What is so complex about the speech production

Introduction

Speech processing is one of the largest growing research areas in signal processing. Each year billions of pounds are being spent on supporting research in speech processing.The ultimate aim of this research is to provide an interactive man-machine communication. Speech is a special form of communication medium; it conveys not only the meaning but it also expresses the emotion of the speaker and individual information about the speaker.

During the past few years, the vast number of research and development in speech processing brought up changes in our everyday life. There are commercially available products which are based on Automatic Speech Recognition, Speaker Verification, Speaker Identification and Speech Synthesizer. For a example the compag personal computer has a buil-in speech processor which executes restricted number of spoken voice commands. This advanced technology is based on the mechanism involed in human speech production and perception. In this article particular emphasis is given to speech production.

Speech

The human apparatus concerned with speech production and perception is complex and uses many important organs - The lungs, mouth, nose, ears controlling musceles and the brain. It is remarkable that this apparatus has developed to enable not only the speech production but also serves other purposes such as breathing or eating. It was discovered that various specific areas in the brain are regarded to be of prime importantce for speech and language. These are called the speech centers - damages to any of these areas causes disruption to speech.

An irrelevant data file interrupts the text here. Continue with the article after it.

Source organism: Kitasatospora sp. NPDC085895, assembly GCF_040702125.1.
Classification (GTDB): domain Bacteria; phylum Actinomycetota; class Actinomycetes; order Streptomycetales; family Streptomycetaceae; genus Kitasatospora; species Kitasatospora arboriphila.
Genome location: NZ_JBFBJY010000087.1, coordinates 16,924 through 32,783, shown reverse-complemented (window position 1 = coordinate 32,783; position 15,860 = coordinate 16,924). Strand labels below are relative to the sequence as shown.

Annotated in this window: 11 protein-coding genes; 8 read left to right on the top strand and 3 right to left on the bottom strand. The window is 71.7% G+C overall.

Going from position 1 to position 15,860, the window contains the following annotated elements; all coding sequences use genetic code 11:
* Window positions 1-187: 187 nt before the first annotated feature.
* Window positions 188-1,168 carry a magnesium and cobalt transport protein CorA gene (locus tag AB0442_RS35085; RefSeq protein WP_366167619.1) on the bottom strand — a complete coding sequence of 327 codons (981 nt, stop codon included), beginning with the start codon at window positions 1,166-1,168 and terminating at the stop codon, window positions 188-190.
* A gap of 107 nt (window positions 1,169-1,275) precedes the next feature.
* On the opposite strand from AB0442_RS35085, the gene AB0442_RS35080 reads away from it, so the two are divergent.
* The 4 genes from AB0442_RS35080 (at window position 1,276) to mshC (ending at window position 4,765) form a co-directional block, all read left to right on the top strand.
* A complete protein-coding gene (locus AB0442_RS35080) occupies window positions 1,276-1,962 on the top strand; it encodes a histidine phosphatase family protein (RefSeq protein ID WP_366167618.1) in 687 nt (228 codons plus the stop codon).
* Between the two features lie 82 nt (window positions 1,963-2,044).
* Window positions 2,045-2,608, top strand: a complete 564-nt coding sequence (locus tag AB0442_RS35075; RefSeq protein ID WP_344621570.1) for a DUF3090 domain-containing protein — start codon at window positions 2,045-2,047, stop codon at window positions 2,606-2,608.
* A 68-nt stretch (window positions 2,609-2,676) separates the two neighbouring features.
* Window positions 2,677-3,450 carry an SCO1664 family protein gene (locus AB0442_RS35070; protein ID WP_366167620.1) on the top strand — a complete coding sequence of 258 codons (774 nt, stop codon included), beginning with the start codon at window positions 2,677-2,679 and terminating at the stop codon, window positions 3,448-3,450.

The vocal tract and vocal cord play a major role in speech production. The vocal tract consists of several organs and muscles which are regularly monitored and carefuly controlled by the speech centers. The precise controlling is achvieved by internal feedback in the brain. As an example auditory feedback helps us to ensure that we are producing the correct speech sounds and that they are of the correct intensity for the environment. Speech sounds are produced when air is exhaled from the lungs and causes either vibration of vocal cord or turbulence at some point of contriction in the vocal tract. The shape of the vocal tract influences the sound harmonics. The way in which the vocal cord is vibrated and the shape of the vocal tract is varied in order to produce a range of speech sounds with which we are familiar .

Speech and Vocal Cord

The vocal cord is situated in larynx called the adams apple as shown in fig 1 .The vocal cord is the source for speech production in humans. It generates two kinds of speech sounds these are voiced and unvoiced. The vibration of vocal cords produces the sound called the voicing and the unvoiced sound due to turbulence of flow of air at a constriction at all possible sites in the vocal tract. The frequency of vibration of the cord is determined by several factors; the tension exerted by the muscle, it's mass and it's lentgh. These factors vary between sexes and according to age. The vibration of vocal cord produces harmonics - the amplitude of the harmonics decrease with increasing frequency.